A big family reunion is a wonderful opportunity to create and renew deep connections, learn about your roots and foster a sense of belonging. And big reunions have been growing in popularity over the past 20 years. It is not uncommon to see reunions of 100 to 200 or more people. But if you’re planning a big reunion, it’s easy to make these very common mistakes. Here’s what to do instead…


If you organize an event single-handedly, you will be too busy and overwhelmed to enjoy and interact with people at the reunion itself, missing out on the whole purpose of the event.

Also, the more people involved in the planning, the more people will spread the word and encourage others to attend. What to do…

Get input. Send a simple questionnaire to family members via e-mail, supplemented by snail mail and/or phone calls for those who don’t use e-mail. Ask about people’s level of interest in a reunion…how many from their families might attend and their ages…preferred time of year…preferred locations…and willingness to volunteer.

Form a planning committee. Start with three to five people who expressed interest in volunteering. (Others who volunteered can later be recruited for subcommittees.) Have one or two initial meetings—in person or by telephone conference call—to review the questionnaire results and narrow down the location, potential dates, duration, size and areas of responsibility.

Once date and location have been determined, have committee members contact other family members and invite them to help. Depending on how large a reunion you are planning, you will need a chairperson or two co-chairs and people in charge of areas such as communication and contact list, finances, meeting space and lodging, food, activities and entertainment, and on-site coordination.


In an effort to make the reunion a success, costs easily can get out of control. What to do…

Create a budget. List the estimated costs for every potential component of the reunion. You will need to do research and contact vendors in order to make the budget realistic. In addition to major costs such as banquet rooms, lodging, meals and organized activities, remember to include incidentals such as photocopying, postage, phone calls and gas mileage for errands. Use this information to calculate the cost per person.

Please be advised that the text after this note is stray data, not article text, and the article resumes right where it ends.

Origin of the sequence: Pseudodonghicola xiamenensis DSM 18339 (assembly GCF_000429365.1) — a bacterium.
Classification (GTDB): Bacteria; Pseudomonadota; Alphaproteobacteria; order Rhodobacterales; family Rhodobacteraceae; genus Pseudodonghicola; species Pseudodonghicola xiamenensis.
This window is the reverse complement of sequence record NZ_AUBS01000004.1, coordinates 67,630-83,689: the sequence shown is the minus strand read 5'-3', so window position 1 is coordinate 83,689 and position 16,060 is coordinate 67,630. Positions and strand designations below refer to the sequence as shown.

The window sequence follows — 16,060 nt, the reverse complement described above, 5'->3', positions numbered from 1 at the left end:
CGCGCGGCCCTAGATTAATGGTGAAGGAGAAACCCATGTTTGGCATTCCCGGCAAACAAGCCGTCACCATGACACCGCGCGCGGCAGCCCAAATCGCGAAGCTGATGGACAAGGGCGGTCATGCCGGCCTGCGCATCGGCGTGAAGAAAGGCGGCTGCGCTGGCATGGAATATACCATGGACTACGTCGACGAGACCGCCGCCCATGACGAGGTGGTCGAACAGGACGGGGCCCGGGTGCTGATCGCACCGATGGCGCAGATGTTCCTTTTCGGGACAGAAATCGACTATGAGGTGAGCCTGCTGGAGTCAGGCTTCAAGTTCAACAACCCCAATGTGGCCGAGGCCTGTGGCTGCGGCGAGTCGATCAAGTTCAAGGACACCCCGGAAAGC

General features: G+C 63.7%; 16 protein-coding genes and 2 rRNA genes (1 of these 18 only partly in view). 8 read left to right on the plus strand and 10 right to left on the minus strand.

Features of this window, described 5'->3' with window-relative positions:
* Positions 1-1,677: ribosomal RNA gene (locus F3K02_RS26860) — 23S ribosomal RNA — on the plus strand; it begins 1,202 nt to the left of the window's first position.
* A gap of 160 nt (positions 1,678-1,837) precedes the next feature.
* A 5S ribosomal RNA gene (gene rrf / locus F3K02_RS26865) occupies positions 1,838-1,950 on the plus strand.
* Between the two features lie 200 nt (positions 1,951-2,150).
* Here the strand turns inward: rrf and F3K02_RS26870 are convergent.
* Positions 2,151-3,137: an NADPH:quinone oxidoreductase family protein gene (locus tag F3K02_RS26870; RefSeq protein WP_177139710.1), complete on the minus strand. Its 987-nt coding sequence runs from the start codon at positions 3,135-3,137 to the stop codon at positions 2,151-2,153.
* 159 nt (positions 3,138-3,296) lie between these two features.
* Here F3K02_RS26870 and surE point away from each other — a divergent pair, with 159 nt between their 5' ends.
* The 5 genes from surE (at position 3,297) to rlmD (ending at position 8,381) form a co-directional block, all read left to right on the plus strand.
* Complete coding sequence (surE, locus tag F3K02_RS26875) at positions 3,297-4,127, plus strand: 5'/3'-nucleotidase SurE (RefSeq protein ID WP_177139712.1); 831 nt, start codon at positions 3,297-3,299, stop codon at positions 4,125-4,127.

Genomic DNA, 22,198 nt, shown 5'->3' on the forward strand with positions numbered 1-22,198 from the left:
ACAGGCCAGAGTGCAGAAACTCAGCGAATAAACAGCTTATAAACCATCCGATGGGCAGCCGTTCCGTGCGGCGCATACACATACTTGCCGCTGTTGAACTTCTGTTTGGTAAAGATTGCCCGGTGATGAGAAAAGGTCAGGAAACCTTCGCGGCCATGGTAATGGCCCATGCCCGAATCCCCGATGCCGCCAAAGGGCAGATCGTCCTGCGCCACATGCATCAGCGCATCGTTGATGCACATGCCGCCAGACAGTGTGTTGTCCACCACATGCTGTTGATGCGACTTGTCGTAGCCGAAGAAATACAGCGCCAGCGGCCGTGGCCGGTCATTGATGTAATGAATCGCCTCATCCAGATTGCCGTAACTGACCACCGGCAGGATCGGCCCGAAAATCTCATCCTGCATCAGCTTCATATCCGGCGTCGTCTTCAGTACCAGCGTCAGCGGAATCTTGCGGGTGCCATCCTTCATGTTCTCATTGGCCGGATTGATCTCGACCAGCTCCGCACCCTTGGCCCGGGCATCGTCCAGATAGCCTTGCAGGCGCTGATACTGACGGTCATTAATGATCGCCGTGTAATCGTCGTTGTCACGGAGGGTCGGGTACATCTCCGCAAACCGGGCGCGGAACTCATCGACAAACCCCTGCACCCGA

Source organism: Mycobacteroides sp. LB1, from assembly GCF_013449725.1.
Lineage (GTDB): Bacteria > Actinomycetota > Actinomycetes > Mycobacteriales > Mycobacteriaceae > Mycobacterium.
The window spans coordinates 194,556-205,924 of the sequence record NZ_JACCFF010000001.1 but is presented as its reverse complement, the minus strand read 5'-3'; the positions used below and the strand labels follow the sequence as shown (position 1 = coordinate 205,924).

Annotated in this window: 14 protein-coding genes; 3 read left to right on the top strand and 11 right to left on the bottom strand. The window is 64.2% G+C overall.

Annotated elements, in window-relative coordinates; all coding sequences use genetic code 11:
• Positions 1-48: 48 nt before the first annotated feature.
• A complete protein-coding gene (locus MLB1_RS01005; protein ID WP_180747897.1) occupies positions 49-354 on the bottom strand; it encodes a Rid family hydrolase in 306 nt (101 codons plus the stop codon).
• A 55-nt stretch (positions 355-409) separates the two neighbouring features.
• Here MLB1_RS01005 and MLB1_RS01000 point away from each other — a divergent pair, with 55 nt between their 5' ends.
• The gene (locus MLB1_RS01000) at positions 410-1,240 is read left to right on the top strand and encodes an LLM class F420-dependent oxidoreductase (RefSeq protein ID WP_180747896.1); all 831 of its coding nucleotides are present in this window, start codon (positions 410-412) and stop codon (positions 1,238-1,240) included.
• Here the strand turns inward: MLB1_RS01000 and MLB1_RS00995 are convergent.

Negotiate with vendors. Get several bids for each major expense, such as meeting rooms and catering. Always ask what discounts are available. Examples: Many hotels will give a discount on meeting rooms if a minimum number of sleeping rooms are booked. Caterers may offer a lower rate on meals for children and seniors.

Give options. Before committing to expensive activities such as a guided tour, lake cruise or catered banquet, send potential attendees a list of possibilities and their estimated cost per person.


Name tags may seem unnecessary among family. However, forgetting someone’s name can be embarrassing and sets the festivities off on the wrong foot. Name tags also can serve as conversation starters. What to do…

Provide plenty of tags. If you opt for sticky-backed name tags and felt-tip markers, make sure that you have enough on hand for each day of the event because sticky tags are impractical to reuse. This type of tag is fine for casual gatherings, but keep in mind that the sticky backs may not adhere to all clothing and can even damage dressy clothing.

If you choose more expensive, durable name tags with plastic sleeves—either clip-on or with strings around the neck—keep extra sleeves and tags on hand in case people forget to bring theirs each day.